TIA Ventures
3 min readJul 18, 2021


Relatives and friends will often give you money for your new business — whether a loan, investment, or even a gift — for a variety of motivations from belief, to support, to responsibility, to guilt, and more. You hope to eventually give them their money back, plus a return, but both sides generally know that money may never come home.

Banks will loan you money as a means of making a set return or interest rate. There’s little to no emotion involved and there are ramifications if the bank doesn’t get their money back. Again, it’s not personal, just business.

Early-stage venture is a blend of the two. For almost all VCs it is personal, they want to support great entrepreneurs and big visions. And, it’s also business. While they accept that individual bad outcomes are inevitable, the fund exists to make money. They want rapid growth/ scale, additional capitalization to sustain said growth, and an exit within 5–10 years. The entrepreneur and VCs interests are directionally aligned, but those paths can diverge if the entrepreneur becomes the impediment, significant additional capital/dilution is required, things are taking many years longer than anticipated, and many other scenarios.

Accordingly, founders ask all the time regarding what type/class of investor they should raise from. Here’s a visualization to help you to begin to think through it. You may not have all the answers yet. But, it’s important to be aware of the relevant questions and to be honest with yourself about the answers. The acceptable risk tolerance, work-life balance, degree of responsibility, notoriety, loss of privacy, etc. is solely yours to define…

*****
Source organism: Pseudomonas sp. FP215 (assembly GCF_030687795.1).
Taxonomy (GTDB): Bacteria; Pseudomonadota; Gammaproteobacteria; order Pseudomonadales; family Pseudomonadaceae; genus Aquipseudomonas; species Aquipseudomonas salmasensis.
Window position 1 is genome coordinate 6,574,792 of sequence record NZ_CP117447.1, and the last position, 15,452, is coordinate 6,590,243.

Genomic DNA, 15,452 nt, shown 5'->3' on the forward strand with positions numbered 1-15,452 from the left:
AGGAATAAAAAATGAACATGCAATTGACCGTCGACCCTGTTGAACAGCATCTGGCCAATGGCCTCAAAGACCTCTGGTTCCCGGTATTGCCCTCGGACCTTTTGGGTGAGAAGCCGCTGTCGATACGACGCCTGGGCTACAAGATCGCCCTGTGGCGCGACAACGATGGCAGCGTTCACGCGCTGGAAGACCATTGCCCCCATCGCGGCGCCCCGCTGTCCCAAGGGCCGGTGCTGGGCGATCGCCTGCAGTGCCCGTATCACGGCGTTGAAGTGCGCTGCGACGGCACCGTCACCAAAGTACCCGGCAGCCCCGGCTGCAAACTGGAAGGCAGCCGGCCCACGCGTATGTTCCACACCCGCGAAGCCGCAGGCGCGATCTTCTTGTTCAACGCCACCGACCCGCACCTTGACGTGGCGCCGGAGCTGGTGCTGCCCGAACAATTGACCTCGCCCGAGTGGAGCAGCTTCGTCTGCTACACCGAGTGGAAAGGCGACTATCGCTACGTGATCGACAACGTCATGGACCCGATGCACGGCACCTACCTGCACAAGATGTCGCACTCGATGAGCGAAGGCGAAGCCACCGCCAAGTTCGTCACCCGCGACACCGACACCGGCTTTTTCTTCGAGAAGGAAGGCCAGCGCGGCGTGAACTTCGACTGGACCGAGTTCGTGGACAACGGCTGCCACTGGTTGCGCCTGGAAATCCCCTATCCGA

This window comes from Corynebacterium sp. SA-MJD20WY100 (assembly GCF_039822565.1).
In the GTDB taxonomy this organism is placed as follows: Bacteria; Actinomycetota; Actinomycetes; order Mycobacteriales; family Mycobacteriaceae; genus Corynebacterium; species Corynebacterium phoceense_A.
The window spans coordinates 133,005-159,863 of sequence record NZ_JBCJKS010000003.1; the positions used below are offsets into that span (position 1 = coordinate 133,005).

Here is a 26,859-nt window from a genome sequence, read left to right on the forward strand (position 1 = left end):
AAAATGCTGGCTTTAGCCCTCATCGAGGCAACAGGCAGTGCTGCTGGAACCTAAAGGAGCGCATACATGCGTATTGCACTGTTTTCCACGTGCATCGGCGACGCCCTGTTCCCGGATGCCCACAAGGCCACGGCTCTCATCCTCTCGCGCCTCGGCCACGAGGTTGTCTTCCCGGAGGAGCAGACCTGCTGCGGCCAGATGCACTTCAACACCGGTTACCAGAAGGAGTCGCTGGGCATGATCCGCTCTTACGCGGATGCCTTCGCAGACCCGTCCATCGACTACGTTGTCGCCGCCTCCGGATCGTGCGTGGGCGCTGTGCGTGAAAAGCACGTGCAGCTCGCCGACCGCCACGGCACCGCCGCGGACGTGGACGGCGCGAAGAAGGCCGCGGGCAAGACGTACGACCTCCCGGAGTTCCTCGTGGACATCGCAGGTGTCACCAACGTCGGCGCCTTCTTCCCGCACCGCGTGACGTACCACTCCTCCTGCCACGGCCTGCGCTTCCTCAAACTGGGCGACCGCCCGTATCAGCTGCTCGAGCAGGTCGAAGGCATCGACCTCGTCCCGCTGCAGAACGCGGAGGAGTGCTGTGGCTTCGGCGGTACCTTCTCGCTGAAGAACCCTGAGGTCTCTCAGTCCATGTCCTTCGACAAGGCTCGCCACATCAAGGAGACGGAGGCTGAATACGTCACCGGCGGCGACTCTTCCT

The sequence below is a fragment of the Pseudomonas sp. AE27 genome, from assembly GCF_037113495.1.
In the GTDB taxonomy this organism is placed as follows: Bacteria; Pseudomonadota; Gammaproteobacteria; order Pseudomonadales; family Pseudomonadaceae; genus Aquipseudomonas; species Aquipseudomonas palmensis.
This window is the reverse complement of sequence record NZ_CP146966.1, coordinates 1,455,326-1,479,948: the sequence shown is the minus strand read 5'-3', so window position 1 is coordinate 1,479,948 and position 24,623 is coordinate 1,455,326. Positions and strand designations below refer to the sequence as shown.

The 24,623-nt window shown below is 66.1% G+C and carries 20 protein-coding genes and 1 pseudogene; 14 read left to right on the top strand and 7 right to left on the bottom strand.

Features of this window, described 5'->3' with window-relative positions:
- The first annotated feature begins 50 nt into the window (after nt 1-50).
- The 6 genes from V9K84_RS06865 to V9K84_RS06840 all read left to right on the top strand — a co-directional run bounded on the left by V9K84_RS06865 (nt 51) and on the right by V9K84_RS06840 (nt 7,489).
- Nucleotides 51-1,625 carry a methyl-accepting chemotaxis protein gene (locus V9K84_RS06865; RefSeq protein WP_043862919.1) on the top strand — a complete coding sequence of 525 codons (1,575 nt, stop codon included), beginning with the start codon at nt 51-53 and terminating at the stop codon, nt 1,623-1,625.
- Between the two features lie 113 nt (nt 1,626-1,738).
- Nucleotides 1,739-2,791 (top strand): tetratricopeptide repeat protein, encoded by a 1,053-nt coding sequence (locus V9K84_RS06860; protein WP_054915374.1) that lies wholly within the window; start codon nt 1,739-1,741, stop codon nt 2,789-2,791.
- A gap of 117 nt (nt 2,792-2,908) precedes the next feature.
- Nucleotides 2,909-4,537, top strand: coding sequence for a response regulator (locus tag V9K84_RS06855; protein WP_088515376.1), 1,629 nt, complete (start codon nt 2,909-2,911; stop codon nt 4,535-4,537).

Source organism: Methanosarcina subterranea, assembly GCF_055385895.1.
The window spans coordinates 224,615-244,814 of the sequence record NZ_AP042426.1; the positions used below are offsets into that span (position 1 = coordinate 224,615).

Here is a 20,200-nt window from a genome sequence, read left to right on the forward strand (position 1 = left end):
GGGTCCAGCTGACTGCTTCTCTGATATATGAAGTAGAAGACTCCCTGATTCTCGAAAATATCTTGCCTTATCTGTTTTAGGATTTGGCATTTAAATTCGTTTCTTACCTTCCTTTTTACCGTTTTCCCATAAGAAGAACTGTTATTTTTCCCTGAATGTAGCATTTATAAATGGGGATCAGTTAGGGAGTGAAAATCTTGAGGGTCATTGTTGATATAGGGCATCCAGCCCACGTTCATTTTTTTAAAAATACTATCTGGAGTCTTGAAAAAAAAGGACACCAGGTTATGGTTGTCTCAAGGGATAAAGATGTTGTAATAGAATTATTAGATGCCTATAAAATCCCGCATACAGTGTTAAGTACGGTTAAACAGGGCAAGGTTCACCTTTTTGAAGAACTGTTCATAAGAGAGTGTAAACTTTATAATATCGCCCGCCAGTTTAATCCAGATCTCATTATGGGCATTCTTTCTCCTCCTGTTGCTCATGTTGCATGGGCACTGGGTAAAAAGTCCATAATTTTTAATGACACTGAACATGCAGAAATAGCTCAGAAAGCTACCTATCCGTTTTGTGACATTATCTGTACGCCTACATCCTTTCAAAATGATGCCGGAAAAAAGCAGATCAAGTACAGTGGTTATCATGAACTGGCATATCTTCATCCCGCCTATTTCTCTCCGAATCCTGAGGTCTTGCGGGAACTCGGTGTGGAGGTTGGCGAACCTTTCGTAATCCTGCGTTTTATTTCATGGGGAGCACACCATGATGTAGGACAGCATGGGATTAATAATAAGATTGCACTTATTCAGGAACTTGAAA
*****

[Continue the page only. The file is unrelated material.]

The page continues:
Questions to ask yourself:

  • How much $ do you need to achieve planned company milestones for the next 12–18 months?
  • Do you have a network of friends and family from which you could raise this much capital?
  • Are you prepared to assume the risk of taking money from friends / family and never providing a return?
  • Will a bank loan to you / your business right now?
  • Do you want to keep your business for decades, and maybe hand it off to a relative someday?
  • Will you likely need to raise additional capital or just this one time?
  • If you can make the business profitable, do you want to distribute profits annually, or reinvest in growth until an exit?
  • Do you want to be able to run a lot of life expenses — car, meals, clothing, travel — through the business?
  • Are you comfortable with being diligent about metric and financial reporting — monthly, quarterly, etc.?
  • How do you feel about regular oversight and mentorship?
  • Do you want to hire friends and family or keep it strictly a meritocracy?
  • How important is it to you that you remain CEO for the life of the business?
  • If a successful outcome is a sale or liquidity event?

Be careful what you wish for, because you just might get it!

*of course there are exceptions*

TIA Ventures | Randy Brandoff



TIA Ventures

TIA Ventures is a seed-stage venture capital fund that partners with companies building emotional and visceral connections with their consumers.